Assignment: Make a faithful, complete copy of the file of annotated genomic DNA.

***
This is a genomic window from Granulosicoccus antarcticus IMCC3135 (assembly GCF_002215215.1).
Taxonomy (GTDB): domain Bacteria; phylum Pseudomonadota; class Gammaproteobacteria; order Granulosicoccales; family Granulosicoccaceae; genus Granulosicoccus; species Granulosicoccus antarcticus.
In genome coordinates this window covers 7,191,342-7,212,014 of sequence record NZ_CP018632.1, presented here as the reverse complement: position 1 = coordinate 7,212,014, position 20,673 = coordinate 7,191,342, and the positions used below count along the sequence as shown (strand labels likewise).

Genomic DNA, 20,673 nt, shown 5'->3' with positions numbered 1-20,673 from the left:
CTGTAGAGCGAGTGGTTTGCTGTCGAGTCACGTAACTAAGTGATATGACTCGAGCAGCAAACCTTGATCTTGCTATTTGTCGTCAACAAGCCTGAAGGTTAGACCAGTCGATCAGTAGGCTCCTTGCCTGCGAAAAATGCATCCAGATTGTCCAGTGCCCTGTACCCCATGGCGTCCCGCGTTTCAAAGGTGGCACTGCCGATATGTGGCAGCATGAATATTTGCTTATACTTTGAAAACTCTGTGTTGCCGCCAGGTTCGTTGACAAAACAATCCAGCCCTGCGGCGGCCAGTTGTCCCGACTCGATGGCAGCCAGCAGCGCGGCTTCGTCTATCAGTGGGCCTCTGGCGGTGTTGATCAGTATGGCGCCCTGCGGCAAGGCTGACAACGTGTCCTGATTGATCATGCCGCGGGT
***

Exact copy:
This is a genomic window from Granulosicoccus antarcticus IMCC3135 (assembly GCF_002215215.1).
Taxonomy (GTDB): domain Bacteria; phylum Pseudomonadota; class Gammaproteobacteria; order Granulosicoccales; family Granulosicoccaceae; genus Granulosicoccus; species Granulosicoccus antarcticus.
In genome coordinates this window covers 7,191,342-7,212,014 of sequence record NZ_CP018632.1, presented here as the reverse complement: position 1 = coordinate 7,212,014, position 20,673 = coordinate 7,191,342, and the positions used below count along the sequence as shown (strand labels likewise).

Genomic DNA, 20,673 nt, shown 5'->3' with positions numbered 1-20,673 from the left:
CTGTAGAGCGAGTGGTTTGCTGTCGAGTCACGTAACTAAGTGATATGACTCGAGCAGCAAACCTTGATCTTGCTATTTGTCGTCAACAAGCCTGAAGGTTAGACCAGTCGATCAGTAGGCTCCTTGCCTGCGAAAAATGCATCCAGATTGTCCAGTGCCCTGTACCCCATGGCGTCCCGCGTTTCAAAGGTGGCACTGCCGATATGTGGCAGCATGAATATTTGCTTATACTTTGAAAACTCTGTGTTGCCGCCAGGTTCGTTGACAAAACAATCCAGCCCTGCGGCGGCCAGTTGTCCCGACTCGATGGCAGCCAGCAGCGCGGCTTCGTCTATCAGTGGGCCTCTGGCGGTGTTGATCAGTATGGCGCCCTGCGGCAAGGCTGACAACGTGTCCTGATTGATCATGCCGCGGGT